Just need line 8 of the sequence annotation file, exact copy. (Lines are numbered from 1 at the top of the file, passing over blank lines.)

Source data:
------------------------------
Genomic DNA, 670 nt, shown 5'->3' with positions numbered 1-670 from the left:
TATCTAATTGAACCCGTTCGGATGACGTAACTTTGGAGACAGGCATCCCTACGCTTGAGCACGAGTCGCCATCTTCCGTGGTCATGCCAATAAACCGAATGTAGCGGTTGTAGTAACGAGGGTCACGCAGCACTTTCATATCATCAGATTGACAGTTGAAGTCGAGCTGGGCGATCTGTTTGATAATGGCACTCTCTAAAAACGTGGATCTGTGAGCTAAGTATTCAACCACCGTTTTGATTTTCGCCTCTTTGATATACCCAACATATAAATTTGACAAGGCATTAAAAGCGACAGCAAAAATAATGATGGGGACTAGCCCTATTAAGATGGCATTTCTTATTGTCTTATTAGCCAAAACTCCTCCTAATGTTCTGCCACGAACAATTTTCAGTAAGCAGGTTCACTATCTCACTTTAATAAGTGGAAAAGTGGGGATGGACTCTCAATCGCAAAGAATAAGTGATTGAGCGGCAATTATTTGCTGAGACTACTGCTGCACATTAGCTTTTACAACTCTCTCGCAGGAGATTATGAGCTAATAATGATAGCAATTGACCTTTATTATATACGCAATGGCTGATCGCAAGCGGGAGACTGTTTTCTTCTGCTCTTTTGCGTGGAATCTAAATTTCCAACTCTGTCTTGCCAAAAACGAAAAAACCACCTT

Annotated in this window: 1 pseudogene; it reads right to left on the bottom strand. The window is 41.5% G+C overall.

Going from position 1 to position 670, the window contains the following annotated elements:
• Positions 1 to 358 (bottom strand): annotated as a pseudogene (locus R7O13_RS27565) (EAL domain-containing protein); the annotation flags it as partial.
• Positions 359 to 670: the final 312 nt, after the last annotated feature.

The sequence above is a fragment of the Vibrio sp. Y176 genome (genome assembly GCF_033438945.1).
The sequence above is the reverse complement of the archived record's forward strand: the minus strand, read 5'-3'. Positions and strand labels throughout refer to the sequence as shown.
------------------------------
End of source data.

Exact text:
The sequence above is the reverse complement of the archived record's forward strand: the minus strand, read 5'-3'. Positions and strand labels throughout refer to the sequence as shown.